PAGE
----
Thursday Doors 24 September 2020

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Foxglove & Co, Central Tilba, NSW

Now back from my Thursday excursion to gardens at Foxglove & Co in Central Tilba. I decided to wait and have lunch at home instead of at La Gallette the cute little french cafe up the road. Solo diners are not really encouraged at the moment, why seat 1 when you can seat 6. I will have to arrange another visit with some pals the food looked decedantly delicious.

 

FTOD – Monday 31 August

 

FOTD – Monday 31 August

Connection

Connecting with the natural world, helps me through difficult times.

FOTD
Little Pied Cormorant, drying off at Narooma Town Wharf

I have had a Canon Macro 100mm 1:28 lens in the cupboard for several years and hardly used it.  Previous attempts to master it were disappointing. So the challenge for the coming weeks is to improve my photography using this lens. Any assistance would be greatly appreciated.

Birding Goorooyaroo Nature Reserve

The weather in Canberra this morning was a cool 6 degrees and the North Westerly was still blowing. This didn’t deter the birds or the bird nerds, our group of 11 birders covered about 8 klms and spotted 45 species. This Shining Bronze Cuckoo was a first in the ACT for me as were 4 Western Gerygones. Can you spot the Tawny Frogmouth chick snuggled up close to mum below?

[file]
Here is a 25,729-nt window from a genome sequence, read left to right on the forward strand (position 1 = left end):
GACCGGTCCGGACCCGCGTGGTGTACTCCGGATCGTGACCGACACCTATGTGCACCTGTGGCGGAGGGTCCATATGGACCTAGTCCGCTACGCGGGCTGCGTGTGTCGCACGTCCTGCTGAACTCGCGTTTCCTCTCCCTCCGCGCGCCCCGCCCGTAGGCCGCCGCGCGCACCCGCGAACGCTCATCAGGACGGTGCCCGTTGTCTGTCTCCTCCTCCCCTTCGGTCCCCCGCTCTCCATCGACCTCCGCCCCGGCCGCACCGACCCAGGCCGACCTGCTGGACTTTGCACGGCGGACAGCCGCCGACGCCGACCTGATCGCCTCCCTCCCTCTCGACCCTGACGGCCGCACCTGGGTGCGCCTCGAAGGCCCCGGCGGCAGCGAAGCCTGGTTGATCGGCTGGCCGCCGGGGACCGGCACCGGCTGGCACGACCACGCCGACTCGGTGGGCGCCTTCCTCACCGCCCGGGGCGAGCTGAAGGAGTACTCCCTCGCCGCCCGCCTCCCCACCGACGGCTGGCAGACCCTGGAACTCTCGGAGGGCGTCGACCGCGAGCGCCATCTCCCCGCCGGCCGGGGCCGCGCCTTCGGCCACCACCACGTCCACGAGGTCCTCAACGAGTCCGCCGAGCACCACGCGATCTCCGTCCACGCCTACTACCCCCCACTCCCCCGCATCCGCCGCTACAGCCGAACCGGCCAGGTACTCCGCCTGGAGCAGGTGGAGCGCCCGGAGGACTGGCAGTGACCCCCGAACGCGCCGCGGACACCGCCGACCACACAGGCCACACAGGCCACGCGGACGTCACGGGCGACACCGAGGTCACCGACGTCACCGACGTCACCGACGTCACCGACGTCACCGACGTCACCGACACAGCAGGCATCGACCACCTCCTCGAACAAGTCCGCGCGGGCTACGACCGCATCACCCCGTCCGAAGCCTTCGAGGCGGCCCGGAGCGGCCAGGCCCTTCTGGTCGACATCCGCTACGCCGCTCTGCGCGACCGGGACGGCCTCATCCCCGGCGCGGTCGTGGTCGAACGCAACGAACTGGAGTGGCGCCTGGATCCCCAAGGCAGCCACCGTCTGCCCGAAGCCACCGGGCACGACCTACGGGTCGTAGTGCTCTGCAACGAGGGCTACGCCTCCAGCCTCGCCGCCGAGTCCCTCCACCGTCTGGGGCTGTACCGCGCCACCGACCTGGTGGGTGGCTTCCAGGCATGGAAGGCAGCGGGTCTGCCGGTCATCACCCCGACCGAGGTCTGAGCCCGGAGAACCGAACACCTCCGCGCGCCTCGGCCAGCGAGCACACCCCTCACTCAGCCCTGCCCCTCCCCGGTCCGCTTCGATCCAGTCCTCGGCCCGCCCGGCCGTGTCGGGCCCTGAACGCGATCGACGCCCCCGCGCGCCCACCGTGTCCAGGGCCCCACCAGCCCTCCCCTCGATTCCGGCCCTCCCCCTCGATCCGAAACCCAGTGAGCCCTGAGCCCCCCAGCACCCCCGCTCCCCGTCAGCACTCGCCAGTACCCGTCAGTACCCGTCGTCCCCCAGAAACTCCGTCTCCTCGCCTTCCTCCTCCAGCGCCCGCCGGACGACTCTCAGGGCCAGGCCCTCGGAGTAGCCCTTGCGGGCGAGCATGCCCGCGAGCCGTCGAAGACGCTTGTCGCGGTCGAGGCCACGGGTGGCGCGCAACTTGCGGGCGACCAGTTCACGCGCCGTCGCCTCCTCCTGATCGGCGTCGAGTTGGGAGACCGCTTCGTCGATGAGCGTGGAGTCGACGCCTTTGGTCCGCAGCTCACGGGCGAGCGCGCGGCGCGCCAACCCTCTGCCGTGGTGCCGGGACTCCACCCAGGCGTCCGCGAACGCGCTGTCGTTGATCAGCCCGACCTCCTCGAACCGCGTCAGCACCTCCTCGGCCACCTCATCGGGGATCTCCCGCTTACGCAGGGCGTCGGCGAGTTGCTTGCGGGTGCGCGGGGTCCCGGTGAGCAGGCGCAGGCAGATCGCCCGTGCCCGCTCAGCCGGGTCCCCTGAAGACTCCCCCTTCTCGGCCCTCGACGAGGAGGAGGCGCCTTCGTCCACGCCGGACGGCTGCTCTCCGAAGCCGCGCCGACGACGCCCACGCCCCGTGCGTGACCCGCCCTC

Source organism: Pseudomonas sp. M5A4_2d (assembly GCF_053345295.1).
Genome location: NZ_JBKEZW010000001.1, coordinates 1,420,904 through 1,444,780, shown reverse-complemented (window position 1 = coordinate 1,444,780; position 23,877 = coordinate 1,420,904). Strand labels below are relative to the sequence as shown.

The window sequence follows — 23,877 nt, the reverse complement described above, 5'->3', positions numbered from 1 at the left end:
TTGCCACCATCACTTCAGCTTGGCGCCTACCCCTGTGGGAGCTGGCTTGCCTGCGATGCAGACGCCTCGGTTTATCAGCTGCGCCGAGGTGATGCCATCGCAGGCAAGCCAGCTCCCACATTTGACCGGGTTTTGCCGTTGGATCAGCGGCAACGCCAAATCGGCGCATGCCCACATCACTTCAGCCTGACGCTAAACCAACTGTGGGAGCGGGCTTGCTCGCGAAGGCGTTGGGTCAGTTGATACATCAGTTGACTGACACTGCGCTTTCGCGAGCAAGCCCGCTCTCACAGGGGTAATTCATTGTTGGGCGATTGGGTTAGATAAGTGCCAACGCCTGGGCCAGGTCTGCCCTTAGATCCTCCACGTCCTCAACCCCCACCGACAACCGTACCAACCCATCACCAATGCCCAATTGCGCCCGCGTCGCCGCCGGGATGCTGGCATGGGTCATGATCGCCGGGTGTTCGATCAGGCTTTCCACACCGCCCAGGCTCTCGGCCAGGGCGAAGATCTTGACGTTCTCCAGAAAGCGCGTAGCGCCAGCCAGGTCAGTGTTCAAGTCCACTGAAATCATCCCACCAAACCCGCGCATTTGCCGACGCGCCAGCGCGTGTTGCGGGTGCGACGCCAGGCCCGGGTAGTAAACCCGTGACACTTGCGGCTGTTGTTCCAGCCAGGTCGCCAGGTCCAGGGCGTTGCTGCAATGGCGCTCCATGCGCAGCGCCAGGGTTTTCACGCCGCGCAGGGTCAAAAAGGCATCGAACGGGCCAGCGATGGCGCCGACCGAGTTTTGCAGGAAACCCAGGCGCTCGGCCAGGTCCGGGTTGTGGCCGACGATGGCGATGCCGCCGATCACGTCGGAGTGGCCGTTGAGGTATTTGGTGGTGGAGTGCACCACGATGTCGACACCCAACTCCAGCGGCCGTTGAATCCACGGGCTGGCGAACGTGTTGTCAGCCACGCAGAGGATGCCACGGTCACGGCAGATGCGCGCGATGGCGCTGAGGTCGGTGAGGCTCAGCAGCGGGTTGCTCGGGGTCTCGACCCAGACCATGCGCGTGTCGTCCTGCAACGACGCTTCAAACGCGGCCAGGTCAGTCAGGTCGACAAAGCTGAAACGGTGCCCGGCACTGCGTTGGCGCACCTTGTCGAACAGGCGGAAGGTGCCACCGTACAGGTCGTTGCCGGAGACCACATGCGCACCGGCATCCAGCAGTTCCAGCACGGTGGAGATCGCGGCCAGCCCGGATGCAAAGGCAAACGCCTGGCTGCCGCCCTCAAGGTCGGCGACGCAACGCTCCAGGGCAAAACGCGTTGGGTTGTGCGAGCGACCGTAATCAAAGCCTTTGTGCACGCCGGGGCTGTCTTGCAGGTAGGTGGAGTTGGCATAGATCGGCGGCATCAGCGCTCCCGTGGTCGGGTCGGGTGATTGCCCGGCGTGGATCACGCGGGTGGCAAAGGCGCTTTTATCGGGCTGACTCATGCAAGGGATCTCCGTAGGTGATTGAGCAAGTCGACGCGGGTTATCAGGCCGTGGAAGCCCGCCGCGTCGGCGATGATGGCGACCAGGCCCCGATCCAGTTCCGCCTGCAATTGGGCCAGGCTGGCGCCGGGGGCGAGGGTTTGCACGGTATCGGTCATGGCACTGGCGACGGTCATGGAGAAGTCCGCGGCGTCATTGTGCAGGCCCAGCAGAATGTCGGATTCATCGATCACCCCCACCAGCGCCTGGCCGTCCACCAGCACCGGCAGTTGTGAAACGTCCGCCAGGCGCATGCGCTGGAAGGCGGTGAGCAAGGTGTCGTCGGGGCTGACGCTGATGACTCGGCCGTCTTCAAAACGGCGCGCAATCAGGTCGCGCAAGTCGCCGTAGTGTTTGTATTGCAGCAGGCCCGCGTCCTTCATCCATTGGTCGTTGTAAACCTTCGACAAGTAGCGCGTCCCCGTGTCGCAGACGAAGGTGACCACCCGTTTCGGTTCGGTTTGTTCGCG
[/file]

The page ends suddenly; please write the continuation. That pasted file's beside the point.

The bird that started it all

I saw my first rainbow bee-eater south of Townsville, Queensland in 2010. This was the beginning, my hook bird.

The arrival of the Rainbow Bee-eater (Merops ornatus) heralds the start of the warm weather. I didn’t expect to see any this morning when I set out along the Tharwa Sandwash track at 7:30am, the weather was a cold 6 degrees with a light misty rain falling. As soon as the sun came out arounf 9:00am so did the bee- eaters. I ticked 9 in total.

A most obliging bird

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I adore Tawny Frogmouths. People often think they are an owl but they’re actually a nocturnal bird related to the Nightjar. The way you can tell is you look at their feet. They have dainty feet while owls have big powerful feet for catching prey. When feeling threatened, Tawny Frogmouths have evolved to be world class magicians. They stay perfectly still, close their eyes and take on the shape of a branch; their feathers blend into the tree and… they disappear.